[MOVIE REVIEW]Ride with the Daredevil? Nope, I’d rather walkCongratulations Ben Affleck, you’ve just bested George Clooney for making the worst superhero movie of the modern era. No mean feat, considering Mr. Clooney’s work in the putrid “Batman and Robin.”
Granted, Mr. Affleck has chosen the Daredevil, and he has been hard to peg ever since the blind “Man Without Fear,” Matt Murdock, was introduced by Marvel Comics in the 1960s. Blinded by radioactive chemicals that super-enhanced his remaining senses, “Daredevil” swung in obscurity through the streets of New York in his cheesy yellow costume (the switch to red came in the 1970s) for nearly two decades.
Then Frank Miller, a young hot-shot writer-artist, took over the reins in one of the most successful and creative runs in comic book history (the “Teenage Mutant Ninja Turtles” franchise began as a parody of Mr. Miller’s work on “Daredevil”).
Under Mr. Miller’s nib, the “Daredevil” took on darker shadings, with a Raymond Chandler-esque edge. Characters were tweaked, twisted and re-imagined until “Daredevil” became a film noir tale that was operatic in scope.
Central to Mr. Miller’s story was the Elektra saga, the account of Murdock’s long-lost love for Elektra, now a ninja assassin enbroiled in a war with another hit man named Bullseye.
The movie “Daredevil” wisely takes its plot from this story cycle. But that’s where its wisdom ends. In its attempts at being dark, the film is merely cheesy. In its attempts at coolness, it’s merely flippant. And in its attempts at depth, it’s simply ridiculous.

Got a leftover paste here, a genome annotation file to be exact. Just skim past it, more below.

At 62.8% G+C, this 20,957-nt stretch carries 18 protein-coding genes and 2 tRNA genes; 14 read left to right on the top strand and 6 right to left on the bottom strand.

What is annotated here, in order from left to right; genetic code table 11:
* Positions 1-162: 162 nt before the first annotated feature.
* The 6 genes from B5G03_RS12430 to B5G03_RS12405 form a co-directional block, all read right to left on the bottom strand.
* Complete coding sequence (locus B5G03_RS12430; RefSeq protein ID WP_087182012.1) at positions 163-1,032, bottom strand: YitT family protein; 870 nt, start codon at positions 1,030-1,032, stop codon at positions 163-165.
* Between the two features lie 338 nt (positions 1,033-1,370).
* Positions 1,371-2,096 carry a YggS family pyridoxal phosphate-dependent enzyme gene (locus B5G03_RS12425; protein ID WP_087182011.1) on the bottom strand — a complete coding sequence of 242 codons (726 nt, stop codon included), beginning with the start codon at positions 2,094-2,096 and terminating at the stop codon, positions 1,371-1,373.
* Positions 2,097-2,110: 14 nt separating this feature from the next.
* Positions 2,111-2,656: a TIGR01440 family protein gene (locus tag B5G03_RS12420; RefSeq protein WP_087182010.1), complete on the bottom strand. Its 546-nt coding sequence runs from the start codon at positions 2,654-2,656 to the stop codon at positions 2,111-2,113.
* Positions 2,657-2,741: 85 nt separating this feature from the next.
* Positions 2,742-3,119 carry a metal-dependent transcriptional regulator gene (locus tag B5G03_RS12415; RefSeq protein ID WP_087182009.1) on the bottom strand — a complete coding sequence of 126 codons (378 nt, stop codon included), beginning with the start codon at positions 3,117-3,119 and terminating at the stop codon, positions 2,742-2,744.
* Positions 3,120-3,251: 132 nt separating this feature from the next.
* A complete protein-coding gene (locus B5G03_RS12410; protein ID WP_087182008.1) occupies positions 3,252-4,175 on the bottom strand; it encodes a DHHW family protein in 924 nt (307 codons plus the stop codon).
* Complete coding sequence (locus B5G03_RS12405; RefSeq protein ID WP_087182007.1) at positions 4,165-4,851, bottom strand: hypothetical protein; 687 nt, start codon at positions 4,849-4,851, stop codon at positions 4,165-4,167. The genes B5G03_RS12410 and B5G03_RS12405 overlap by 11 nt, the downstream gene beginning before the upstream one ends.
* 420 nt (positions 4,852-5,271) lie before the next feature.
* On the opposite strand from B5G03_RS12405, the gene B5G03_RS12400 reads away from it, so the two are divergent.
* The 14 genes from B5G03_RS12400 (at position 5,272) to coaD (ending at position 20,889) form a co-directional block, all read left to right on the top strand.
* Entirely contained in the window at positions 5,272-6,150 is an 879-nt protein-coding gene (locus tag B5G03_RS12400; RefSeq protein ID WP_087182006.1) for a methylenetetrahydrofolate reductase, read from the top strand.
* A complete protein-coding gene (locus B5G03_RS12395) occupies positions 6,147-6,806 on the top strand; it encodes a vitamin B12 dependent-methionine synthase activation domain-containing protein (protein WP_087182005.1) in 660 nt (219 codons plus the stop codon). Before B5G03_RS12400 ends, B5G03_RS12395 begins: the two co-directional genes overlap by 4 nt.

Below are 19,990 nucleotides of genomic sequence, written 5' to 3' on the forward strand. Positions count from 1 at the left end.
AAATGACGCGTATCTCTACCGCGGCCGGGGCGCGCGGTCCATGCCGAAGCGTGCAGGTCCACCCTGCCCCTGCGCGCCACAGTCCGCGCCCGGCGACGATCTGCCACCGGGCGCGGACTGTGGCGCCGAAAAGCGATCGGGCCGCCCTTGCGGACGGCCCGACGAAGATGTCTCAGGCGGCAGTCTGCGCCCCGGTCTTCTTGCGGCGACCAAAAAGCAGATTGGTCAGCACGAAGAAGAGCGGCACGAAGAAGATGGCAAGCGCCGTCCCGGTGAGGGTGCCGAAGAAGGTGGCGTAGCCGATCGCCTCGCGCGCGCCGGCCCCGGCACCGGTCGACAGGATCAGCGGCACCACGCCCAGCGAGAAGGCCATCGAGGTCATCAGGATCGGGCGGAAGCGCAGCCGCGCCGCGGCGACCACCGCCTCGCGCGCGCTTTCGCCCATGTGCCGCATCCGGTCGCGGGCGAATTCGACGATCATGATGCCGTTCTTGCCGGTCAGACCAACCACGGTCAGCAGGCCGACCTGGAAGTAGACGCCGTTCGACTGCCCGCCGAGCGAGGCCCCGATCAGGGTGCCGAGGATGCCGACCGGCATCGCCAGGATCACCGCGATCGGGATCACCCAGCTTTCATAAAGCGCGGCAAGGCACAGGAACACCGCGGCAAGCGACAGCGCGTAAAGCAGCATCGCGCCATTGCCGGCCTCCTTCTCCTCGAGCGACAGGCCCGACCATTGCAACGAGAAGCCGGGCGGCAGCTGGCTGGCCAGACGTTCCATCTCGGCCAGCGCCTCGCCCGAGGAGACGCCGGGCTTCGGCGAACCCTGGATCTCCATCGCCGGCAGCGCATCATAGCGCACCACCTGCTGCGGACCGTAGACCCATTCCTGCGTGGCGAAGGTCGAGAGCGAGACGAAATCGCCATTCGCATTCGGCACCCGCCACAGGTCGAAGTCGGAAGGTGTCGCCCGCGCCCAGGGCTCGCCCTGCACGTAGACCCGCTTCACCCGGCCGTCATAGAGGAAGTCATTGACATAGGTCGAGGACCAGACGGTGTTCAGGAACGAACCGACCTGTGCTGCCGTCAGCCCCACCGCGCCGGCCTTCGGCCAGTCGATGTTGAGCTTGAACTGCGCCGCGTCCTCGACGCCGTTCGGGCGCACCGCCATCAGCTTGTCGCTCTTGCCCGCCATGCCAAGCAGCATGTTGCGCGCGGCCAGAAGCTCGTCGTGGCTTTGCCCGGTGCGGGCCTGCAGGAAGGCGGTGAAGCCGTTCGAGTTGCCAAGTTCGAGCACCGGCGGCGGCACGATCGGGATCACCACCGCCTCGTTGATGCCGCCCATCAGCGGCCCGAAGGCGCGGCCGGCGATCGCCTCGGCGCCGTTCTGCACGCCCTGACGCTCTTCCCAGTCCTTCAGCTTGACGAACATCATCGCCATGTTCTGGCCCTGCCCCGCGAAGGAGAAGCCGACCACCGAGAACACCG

“Daredevil” is mostly told in flashback by Murdock himself. Mr. Affleck gives Daredevil the tortured soul of a Hollywood pretty boy ― not the brooding depths needed to convincingly portray a vengeance-obsessed vigilante.
Early on in the film, Murdock the lawyer loses a sexual assault case, and soon afterward beats the bejeezus out of the accused man in his quest for justice. Considering how lousy a lawyer Murdock is, he should have beaten himself up.
Actually, he should have considered beating up the movie’s director, Mark Steven Johnson, since “Daredevil” is devoid of physics, logic or nuance. The only aspect of the film that is marginally interesting under Mr. Johnson’s direction is his portrayal of Murdock’s radar sense. It’s a nifty special effect, but it takes up 30 seconds of screen time. The other 102 minutes are an ugly, lumpen mess.
For example, there’s a showdown between Daredevil and his arch nemesis. But in the film, Daredevil’s enemy barely knows who the hero is, let alone has any reason to be so bent out of shape by the blind superhero.
Ultimately “Daredevil” is like a paint-by-numbers kit. It has the recognizable shape of a great work of art, but none of the artistry and none of the spirit.
by Mark Russell